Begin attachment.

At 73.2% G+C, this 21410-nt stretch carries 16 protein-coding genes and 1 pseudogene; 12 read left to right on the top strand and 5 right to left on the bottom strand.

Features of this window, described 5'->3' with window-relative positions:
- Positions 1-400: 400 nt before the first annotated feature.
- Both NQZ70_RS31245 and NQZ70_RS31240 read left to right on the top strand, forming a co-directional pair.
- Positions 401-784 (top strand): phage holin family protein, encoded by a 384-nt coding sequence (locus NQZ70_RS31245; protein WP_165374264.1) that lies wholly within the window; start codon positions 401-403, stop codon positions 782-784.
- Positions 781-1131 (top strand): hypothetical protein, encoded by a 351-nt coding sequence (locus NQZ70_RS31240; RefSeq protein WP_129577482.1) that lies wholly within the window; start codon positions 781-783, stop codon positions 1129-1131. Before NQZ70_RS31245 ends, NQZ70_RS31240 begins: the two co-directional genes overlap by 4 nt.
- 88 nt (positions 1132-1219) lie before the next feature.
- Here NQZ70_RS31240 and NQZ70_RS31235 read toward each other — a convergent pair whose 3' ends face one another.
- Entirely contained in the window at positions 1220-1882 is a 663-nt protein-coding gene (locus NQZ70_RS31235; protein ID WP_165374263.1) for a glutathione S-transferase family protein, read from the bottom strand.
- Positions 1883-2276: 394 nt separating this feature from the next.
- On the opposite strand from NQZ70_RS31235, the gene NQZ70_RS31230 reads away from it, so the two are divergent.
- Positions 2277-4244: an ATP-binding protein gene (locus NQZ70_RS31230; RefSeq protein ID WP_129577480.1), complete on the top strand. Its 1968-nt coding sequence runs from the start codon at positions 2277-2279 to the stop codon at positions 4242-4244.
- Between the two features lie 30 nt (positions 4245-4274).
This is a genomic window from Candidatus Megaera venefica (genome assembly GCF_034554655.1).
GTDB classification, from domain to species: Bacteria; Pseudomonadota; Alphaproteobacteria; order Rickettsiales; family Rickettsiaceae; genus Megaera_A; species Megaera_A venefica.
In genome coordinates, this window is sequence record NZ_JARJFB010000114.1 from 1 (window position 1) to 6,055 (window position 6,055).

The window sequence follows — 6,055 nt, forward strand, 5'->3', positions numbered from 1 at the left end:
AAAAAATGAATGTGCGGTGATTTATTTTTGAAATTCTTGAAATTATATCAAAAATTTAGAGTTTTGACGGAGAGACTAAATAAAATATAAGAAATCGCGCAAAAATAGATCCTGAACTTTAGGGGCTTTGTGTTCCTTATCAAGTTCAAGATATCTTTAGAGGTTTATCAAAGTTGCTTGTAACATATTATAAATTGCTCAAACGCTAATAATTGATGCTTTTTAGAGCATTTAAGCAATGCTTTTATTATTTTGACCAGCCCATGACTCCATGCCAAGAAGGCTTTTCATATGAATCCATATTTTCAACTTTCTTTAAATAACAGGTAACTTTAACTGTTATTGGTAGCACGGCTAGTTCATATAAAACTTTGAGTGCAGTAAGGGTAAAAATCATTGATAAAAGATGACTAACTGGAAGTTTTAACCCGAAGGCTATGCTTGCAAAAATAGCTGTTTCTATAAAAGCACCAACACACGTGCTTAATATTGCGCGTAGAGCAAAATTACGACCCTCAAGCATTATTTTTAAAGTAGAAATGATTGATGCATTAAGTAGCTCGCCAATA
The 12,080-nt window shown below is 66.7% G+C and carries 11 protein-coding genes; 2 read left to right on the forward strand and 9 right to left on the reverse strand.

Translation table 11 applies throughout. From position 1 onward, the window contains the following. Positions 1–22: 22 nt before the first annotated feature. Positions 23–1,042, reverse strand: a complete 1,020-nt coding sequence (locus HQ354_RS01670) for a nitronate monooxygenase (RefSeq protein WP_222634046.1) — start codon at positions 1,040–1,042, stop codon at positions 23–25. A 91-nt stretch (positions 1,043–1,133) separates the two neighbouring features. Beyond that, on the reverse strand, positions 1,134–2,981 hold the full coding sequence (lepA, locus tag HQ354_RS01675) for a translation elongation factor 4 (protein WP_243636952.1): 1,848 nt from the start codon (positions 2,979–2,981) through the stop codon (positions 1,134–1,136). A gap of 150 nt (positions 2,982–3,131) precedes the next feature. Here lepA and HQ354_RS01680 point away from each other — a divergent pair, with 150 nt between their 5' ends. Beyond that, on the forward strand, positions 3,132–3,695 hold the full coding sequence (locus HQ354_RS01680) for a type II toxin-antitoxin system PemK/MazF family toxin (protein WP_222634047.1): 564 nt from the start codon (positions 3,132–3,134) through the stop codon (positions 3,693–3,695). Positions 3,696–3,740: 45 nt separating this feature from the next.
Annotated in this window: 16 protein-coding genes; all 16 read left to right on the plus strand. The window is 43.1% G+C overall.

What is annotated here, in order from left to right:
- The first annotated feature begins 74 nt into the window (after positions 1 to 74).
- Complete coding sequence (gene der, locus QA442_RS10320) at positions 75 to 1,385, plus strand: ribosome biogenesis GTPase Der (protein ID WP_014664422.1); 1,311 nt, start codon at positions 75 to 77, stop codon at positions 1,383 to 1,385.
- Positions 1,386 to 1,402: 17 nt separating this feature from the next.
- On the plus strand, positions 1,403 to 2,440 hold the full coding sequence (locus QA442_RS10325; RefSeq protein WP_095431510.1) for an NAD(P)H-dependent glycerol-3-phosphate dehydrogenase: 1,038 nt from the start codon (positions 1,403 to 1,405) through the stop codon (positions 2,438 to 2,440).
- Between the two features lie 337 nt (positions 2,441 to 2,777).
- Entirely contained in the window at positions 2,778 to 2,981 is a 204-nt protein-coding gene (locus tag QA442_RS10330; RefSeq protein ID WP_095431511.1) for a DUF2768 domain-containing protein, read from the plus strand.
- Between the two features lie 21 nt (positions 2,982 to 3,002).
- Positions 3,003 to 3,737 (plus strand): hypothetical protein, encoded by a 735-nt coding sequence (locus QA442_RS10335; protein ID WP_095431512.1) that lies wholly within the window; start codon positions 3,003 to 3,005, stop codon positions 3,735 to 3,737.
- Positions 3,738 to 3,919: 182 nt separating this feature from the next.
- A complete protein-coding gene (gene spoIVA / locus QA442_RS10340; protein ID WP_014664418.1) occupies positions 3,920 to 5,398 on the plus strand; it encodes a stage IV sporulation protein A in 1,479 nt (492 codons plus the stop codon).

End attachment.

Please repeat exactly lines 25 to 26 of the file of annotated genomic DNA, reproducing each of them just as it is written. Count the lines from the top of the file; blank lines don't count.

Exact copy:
- Positions 1,386 to 1,402: 17 nt separating this feature from the next.
- On the plus strand, positions 1,403 to 2,440 hold the full coding sequence (locus QA442_RS10325; RefSeq protein WP_095431510.1) for an NAD(P)H-dependent glycerol-3-phosphate dehydrogenase: 1,038 nt from the start codon (positions 1,403 to 1,405) through the stop codon (positions 2,438 to 2,440).